Have you ever wondered if shoe manufacturers have ever looked at feet? If they have, then why in the world would they design shoes that are shaped the exact opposite of our feet? Seriously, look at your foot. The heel is narrow and the span across your toes is wider! No wonder our feet scream in protest when we cram them into shoes that are narrow across the toes. What can you do, besides limp or go barefoot?
Buy the Best you Can Afford
We all know that cheaper prices mean cheaper materials. When we buy shoes off of the discount rack, the material will be of a lesser quality, so it will have less give and flexibility to it. A better quality leather shoe will stretch and mold itself to the shape of your foot, instead of squishing your toes into an uncomfortable too tight space.
You can warm the leather with a blow dryer to help stretch the shoes to fit a little more comfortable. Put on a pair of thick socks, shove your feet into the tight shoes (ouch, I know!) and then warm the shoes up. Leave them on until they cool. Remove the socks and see if that is better!
Change Your Style
Again, look at your feet! They are broader across the toes, yet we insist on shoving our feet into shoes that come to a drastic point in the front. No wonder our feet scream out in protest. You can relieve that numb, cramped toe feeling by changing to a style that allows more toe room. A rounded or square-toed shoe can be just as stylish and more comfortable.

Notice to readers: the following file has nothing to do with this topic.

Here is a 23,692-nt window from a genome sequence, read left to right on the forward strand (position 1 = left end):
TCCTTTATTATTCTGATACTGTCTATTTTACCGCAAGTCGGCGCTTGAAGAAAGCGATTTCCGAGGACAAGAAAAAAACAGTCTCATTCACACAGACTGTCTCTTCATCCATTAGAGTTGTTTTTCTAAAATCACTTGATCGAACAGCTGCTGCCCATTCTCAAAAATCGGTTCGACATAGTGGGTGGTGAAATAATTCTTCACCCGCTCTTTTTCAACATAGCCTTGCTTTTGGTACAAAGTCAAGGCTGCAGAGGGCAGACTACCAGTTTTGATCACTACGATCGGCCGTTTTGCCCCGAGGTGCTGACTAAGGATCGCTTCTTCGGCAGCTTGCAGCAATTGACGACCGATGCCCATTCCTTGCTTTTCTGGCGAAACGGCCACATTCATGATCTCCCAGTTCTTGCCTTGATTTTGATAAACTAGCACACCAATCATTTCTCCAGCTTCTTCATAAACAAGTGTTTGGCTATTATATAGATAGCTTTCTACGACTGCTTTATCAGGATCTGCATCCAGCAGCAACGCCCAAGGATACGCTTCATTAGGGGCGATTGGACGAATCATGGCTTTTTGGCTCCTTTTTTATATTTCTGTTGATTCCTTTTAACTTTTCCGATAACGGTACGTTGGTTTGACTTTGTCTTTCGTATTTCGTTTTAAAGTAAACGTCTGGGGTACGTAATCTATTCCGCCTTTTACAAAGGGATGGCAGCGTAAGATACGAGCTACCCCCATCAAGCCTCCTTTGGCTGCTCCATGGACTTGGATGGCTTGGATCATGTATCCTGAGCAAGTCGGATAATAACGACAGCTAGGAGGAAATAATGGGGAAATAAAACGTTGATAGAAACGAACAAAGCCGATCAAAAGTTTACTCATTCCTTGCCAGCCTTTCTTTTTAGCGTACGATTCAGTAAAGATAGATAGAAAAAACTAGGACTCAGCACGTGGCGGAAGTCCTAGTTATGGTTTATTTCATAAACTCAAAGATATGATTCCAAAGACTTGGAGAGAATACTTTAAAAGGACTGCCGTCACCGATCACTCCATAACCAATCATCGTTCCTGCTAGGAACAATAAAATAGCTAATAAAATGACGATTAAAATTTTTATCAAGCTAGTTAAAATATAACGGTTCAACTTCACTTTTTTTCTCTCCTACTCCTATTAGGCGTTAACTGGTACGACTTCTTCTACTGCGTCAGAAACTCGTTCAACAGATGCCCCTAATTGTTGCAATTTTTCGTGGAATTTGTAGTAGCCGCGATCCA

If you have problems with blisters on the heels, an easy solution is to choose shoes that you can wear ankle socks with. If that’s not possible, then choose a shoe that has a buckle or a tie across the instep to hold the shoes in place better. Blisters are usually caused by the back of the shoe moving up and down as you walk.
Change Your Habits
Summer time is for bare feet, sandals and flip-flops! That also means our feet go several months without any tight, close fitting shoes too. As soon as cold weather arrives, we start cramming them back into shoes. That’s not to say, you should avoid flip-flops or bare feet, but you should make an attempt to wear regular shoes too, so that your feet don’t get used to a lot of freedom.
If you buy new shoes for a special occasion, such as a wedding, buy them early and break them in a little at a time. Start by wearing them around the house for a few minutes and take them off when they start really bothering you. Next, wear them out while driving and walking, but remember to take an older, more comfortable pair with you.
Look at it this way, if you are wearing them to a wedding, and they get to hurting too bad, just kick them off at the reception and dance barefoot. I bet the bride has bare feet under that wedding dress too!